In this article, we will be discussing sublimation for beginners. We'll take a look at what supplies you need, including printers and materials you can use. You can create final products with unbelievable detail and color.
The process fuses to a specially coated blank so it doesn't fade or lift. You are able to create high quality products for sale or gifts for family and friends.
Crafters usually start out with permanent and Heat Transfer Vinyl before moving onto sublimation. If you're familiar with Cricut Infusible Ink, it's a similar process.
What is Sublimation?
Sublimation ink, when heated, turns into a gas. It transfers from the sheet into your substrate (your blank or material). It then solidifies into the product you are working with.
Unlike vinyl, it doesn't sit on top of the substrate.
Instead, the ink fuses into the product material. This allows for long lasting designs! You will need to mirror your design when using this technique since the paper will be placed face down.
Sublimation is a special craft: it needs a specific printer, paper, and ink. We've listed our favorites down below to help you get started.
What Can I Use Sublimation On?
You can sublimate on polyester shirts, canvases, pillowcases, tumblers, tote bags, blankets, coasters, and more! As long as the blank has a coating designed for sublimation, you are good to go.
You can find these products from Walmart, Michael's, or sublimation blank retailers. You might want to check your favorite vinyl supplier's website as well! Do check the supplier's website for heat pressing instructions so that you avoid scorching your materials.
It's not recommended to sublimate on cotton or poly-cotton blends unless the polyester count is at least 60% or higher. Anything with a lower count may cause a faded or bleached look and not give the results you want.
What Do I Need to Get Started with Sublimation?
Designs - Design Bundles offers tons of Sublimation designs to choose from. Did you know about our FREE Sublimation Design section? There is something for everyone!
Sublimation Paper - TruePix Classic, TextPrint R, Starcraft. We've got a visual guide on sublimation paper comparison to make things a little easier.
Heat Press - The type of heat press would depend on what you intend to sublimate. A simple clamp or swing heat press works great for shirts. But for apparel such as hats, mugs/tumblers, and more, you would need a bigger system. For tumblers, why not check out how to use a 7 in 1 Sublimation tumbler press?
Graphics Program - The Sawgrass printer comes with its own software. You can also use software you already have like Silhouette Studio, Affinity Designer, Adobe Illustrator, Canva and so on. Pop on over to Design School for our helpful and totally FREE tutorials to get you started.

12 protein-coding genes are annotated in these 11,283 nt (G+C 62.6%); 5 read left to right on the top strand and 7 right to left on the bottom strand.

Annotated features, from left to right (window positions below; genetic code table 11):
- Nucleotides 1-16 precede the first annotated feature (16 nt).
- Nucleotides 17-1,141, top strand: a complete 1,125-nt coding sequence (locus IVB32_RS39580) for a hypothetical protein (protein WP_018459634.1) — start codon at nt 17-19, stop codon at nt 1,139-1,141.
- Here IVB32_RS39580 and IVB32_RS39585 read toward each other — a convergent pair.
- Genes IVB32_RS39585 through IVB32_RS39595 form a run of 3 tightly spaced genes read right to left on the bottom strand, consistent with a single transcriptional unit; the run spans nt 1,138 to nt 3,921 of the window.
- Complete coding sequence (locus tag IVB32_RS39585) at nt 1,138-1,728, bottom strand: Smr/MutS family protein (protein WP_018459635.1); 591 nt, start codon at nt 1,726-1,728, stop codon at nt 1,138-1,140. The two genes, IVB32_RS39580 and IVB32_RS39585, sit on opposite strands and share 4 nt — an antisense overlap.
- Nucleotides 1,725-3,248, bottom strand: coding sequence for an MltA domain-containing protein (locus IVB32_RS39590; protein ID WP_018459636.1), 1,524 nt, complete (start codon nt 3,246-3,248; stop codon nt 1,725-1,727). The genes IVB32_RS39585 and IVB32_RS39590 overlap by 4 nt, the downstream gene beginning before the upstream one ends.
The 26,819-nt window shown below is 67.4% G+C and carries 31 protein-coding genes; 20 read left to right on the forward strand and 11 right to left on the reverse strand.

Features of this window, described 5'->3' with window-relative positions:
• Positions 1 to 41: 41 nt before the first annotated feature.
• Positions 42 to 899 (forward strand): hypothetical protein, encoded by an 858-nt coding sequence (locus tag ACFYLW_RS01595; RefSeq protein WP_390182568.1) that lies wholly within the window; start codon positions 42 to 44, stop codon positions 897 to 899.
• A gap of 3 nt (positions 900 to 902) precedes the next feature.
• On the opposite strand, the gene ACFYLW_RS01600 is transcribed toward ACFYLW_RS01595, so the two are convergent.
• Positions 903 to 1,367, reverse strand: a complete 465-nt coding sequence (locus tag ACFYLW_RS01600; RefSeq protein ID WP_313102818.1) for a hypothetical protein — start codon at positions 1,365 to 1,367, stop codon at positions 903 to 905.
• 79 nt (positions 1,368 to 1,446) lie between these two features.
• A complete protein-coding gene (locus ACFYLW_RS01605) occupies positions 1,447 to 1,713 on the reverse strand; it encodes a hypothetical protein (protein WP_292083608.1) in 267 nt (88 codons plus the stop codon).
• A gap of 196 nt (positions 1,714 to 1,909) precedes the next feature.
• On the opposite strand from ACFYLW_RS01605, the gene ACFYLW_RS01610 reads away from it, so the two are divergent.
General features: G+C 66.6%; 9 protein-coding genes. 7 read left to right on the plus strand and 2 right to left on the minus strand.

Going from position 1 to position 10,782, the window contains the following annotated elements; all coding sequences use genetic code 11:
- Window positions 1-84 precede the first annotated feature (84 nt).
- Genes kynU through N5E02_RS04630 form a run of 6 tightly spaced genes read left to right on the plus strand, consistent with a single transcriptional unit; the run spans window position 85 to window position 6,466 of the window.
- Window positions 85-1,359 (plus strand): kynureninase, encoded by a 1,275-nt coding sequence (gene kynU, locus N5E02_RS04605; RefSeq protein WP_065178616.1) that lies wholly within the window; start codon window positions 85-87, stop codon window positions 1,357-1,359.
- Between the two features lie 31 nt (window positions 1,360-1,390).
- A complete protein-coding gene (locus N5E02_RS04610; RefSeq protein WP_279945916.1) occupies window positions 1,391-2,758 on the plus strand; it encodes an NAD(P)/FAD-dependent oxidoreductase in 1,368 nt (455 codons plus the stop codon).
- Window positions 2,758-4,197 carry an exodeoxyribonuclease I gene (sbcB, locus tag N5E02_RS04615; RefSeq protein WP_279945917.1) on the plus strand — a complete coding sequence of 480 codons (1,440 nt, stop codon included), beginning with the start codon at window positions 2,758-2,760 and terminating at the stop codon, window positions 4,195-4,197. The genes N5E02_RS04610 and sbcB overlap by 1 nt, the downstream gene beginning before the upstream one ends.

You don't need to be a designer, but you do need a program to use fonts and customize designs.
Butcher Paper/Blowout paper - when heat pressing, there is usually bleeding or residue from the ink. You can use Parchment paper, Butcher or copy paper to protect your equipment. Place one piece on the base of the heat press. Place a second piece on top of your material and design.
Blanks - for clothing, bags and apparel, a high polyester count of at least 60% is recommended. Coasters, mugs, tumblers and other items should have a special coating designed for this technique.
Heat Resistant Tape - heat resistant tape is used to secure the paper to the product. Sublimation paper is not like HTV, it does not have an adhesive side to help stay in place. You can't use normal tape as it will melt. So invest in some decent heat resistant tape.
Heat Resistant Gloves - if you are using a mug press, it can get extremely hot. You don't want to burn yourself! You definitely need to get yourself a pair of Heat Resistant Gloves.
Lint Roller - this will become an essential tool on your crafting list. Lint rollers are great for removing any bits of fluff or debris that might be left behind. It can interfere with the ink transfer. This is one step you don't want to miss.
When you print the design, there is something you will most likely notice. The print is going to look a bit dull, but don't let this worry you. Once the heat activates the process, the colors will be absolutely brilliant.
Important tip: You don't want to mess around with the transfer too much while it's still hot. The process is still working until it has fully cooled down. So if you accidentally move the paper you could end up with ghosting.
This amazing process allows for great details in designs that HTV and permanent vinyl can't otherwise offer. Gradients and realistic printed textures are vibrant and unbelievable. It's an awesome way to create customized, exciting gifts or products.
Don't forget, all of our designs include a dual license for commercial and personal use.